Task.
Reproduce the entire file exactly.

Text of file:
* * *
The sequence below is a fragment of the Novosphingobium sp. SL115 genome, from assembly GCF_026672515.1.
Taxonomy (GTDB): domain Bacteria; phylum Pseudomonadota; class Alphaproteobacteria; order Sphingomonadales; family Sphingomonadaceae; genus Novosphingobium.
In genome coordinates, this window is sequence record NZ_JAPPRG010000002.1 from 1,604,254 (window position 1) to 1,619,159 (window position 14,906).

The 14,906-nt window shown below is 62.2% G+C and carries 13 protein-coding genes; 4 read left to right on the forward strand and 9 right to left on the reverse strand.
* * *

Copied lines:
The sequence below is a fragment of the Novosphingobium sp. SL115 genome, from assembly GCF_026672515.1.
Taxonomy (GTDB): domain Bacteria; phylum Pseudomonadota; class Alphaproteobacteria; order Sphingomonadales; family Sphingomonadaceae; genus Novosphingobium.
In genome coordinates, this window is sequence record NZ_JAPPRG010000002.1 from 1,604,254 (window position 1) to 1,619,159 (window position 14,906).

The 14,906-nt window shown below is 62.2% G+C and carries 13 protein-coding genes; 4 read left to right on the forward strand and 9 right to left on the reverse strand.